For example, we had one presentation today early where in the first scene of the demo, we want you to see that emergence so we try to cut off the head of the first guy. The player did that, and the head flew off. But the head hit another guy in the face, and it broke his nose! So suddenly he started bleeding from his nose because he got hit by that head cut off by another guy.
So that’s emergence. When we talk about the number of variance not blowing out of proportions, you have to put a limit somewhere. Because the limit is either your capabilities as a developer or even the limits of the Blu-Ray disc you have to ship the game on.
We decided what’s important, what kind of changes are important to us. The goal is to create a game where each player can feel that they were able to shape the city by their own decisions, and we look at things that really support that. Things that let you activate or deactivate. Reveal or destroy, heat or unheat interactive elements of the sandbox space.
This is how we kept our head cool, let’s say, and how we were able to wrap our heads around it.
You’re working with a custom engine, right?
Yes it’s our in-house engine, it’s called C-engine. It’s something we’ve built purposefully for the games we’re making. Techland said internally it wants to make open-world first-person games, and this is an engine that supports that with a lot of different things, how it streams data, how it streams spaces with the high fidelity of graphics you see in the scene. All of those things, we have built in the engine on purpose because we know what kind of games we want to make.
What are some other things you found that emergent gameplay system rewards you in terms of making interesting moments for the player? How do you create a sense of triumph, or partnership with the NPCs?
When we talk about partnership with NPCs, this is an important part of our game. This might not be that visible here in the demo, but there’s a theme to Dying Light 2 which asks you to look at the selfish needs of the player character and the collective needs of the NPCs around you. When you first start thinking about it, you may think “screw the NPCs, they’re just computer people on my monitor, I don’t really care about them, I want all of the good stuff for me as a player character.”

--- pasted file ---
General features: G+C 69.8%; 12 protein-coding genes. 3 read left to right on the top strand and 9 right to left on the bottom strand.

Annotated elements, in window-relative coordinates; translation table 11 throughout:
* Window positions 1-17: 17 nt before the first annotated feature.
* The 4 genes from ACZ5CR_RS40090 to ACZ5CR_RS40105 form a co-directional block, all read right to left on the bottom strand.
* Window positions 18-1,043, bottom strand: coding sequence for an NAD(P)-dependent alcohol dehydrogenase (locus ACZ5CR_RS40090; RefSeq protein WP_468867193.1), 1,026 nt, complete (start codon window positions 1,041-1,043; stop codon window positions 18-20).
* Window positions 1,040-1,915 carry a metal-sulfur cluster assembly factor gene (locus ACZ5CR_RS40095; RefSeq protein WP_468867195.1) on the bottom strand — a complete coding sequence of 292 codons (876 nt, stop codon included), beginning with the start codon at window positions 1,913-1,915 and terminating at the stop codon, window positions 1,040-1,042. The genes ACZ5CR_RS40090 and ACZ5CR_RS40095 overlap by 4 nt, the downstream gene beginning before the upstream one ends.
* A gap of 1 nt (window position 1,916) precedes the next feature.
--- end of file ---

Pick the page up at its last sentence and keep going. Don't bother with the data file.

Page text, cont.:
But there’s a theme in our game where you will have to choose between the needs of your player character and the needs of those computer people. But when you finish the game, you start thinking “maybe I shouldn’t be so insensitive. Maybe I should think about the NPCs more. Maybe there’s something those guys are trying to tell me. Maybe it’s not always about thinking about yourself. Maybe we should sometimes think about other people as well.”
Is there anything in the gameplay about letting players see those consequences that you think has emerged?
This is something we knew by gut instinct, but it’s clear in playtesting it’s really empowering for players that they feel their decision made some kind of a change. The bigger the change, the bigger the scale of it, the bigger the feeling of empowerment.
We had a lot of people leaving our playtests saying “wow, this was amazing when I climbed to the highest building, the shape of the city, what’s in it, is because of my decisions.” maybe this is not a new finding but it really solidified in our heads and experience and knowledge knowing it makes a difference and knowing that it excites people and they know they can impact what’s happening in the game they’re playing.
A lot of devs talk about their willingness to let the player miss content a lot. You mentioned that the player will miss 50% of the content in the game, because they’re going to make binary choices and content will be locked off. As a person who makes games and loves seeing people play your stuff, how does it feel to put a lot of work of something and only a few people see it?
No! But I still believe people will see it. We had a very high number of players who completed Dying Light. So we had 50 percent of people completing the first game—
A 50 percent completion rate?
That’s crazy if you compare it to other games, if you think about it.
We had also about 35 percent of people playing co-op in a game which wasn’t really about co-op, it was just a mode we added. 35 percent of people were playing co-op. We had guys really going crazy with it, the guys who played 4,500 hours. I believe they will go back to the game even when they finish it, this is something they will really experience, and this will really get them interested.
I think also we did some artistic choices that we hope will really engage people, like the modern dark ages thing. You see things from the modern times but we’ll say they’re medieval-ized. This is something that really interests players, because this is kind of familiar, but also alien, so you want to explore that. So I think people would want to stay in our game for a long, long time.